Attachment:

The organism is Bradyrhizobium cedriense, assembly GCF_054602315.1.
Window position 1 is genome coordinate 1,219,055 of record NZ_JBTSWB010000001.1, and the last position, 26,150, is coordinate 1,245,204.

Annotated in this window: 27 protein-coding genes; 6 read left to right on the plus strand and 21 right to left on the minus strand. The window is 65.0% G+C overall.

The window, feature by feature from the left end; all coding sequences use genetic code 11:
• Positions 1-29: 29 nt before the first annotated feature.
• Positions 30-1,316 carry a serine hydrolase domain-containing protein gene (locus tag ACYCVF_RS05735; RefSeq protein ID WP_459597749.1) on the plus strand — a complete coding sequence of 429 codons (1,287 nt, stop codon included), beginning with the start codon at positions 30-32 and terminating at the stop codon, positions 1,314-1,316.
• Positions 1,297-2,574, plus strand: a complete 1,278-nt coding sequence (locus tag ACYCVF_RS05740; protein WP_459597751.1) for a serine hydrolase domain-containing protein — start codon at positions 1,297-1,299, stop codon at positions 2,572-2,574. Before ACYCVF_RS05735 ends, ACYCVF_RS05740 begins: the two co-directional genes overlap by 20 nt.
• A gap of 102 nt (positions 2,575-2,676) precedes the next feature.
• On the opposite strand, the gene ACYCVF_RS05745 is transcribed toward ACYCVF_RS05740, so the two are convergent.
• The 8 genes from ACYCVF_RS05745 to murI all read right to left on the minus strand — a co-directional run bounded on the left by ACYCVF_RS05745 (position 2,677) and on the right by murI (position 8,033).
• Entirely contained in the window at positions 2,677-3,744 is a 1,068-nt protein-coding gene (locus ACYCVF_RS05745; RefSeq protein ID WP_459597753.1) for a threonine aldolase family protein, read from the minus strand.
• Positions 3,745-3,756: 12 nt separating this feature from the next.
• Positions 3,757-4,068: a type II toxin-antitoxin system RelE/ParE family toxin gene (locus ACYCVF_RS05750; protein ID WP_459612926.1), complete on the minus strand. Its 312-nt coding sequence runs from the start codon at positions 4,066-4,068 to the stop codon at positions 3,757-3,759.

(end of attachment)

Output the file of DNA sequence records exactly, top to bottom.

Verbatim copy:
The organism is Bradyrhizobium cedriense, assembly GCF_054602315.1.
Window position 1 is genome coordinate 1,219,055 of record NZ_JBTSWB010000001.1, and the last position, 26,150, is coordinate 1,245,204.

Annotated in this window: 27 protein-coding genes; 6 read left to right on the plus strand and 21 right to left on the minus strand. The window is 65.0% G+C overall.

The window, feature by feature from the left end; all coding sequences use genetic code 11:
• Positions 1-29: 29 nt before the first annotated feature.
• Positions 30-1,316 carry a serine hydrolase domain-containing protein gene (locus tag ACYCVF_RS05735; RefSeq protein ID WP_459597749.1) on the plus strand — a complete coding sequence of 429 codons (1,287 nt, stop codon included), beginning with the start codon at positions 30-32 and terminating at the stop codon, positions 1,314-1,316.
• Positions 1,297-2,574, plus strand: a complete 1,278-nt coding sequence (locus tag ACYCVF_RS05740; protein WP_459597751.1) for a serine hydrolase domain-containing protein — start codon at positions 1,297-1,299, stop codon at positions 2,572-2,574. Before ACYCVF_RS05735 ends, ACYCVF_RS05740 begins: the two co-directional genes overlap by 20 nt.
• A gap of 102 nt (positions 2,575-2,676) precedes the next feature.
• On the opposite strand, the gene ACYCVF_RS05745 is transcribed toward ACYCVF_RS05740, so the two are convergent.
• The 8 genes from ACYCVF_RS05745 to murI all read right to left on the minus strand — a co-directional run bounded on the left by ACYCVF_RS05745 (position 2,677) and on the right by murI (position 8,033).
• Entirely contained in the window at positions 2,677-3,744 is a 1,068-nt protein-coding gene (locus ACYCVF_RS05745; RefSeq protein ID WP_459597753.1) for a threonine aldolase family protein, read from the minus strand.
• Positions 3,745-3,756: 12 nt separating this feature from the next.
• Positions 3,757-4,068: a type II toxin-antitoxin system RelE/ParE family toxin gene (locus ACYCVF_RS05750; protein ID WP_459612926.1), complete on the minus strand. Its 312-nt coding sequence runs from the start codon at positions 4,066-4,068 to the stop codon at positions 3,757-3,759.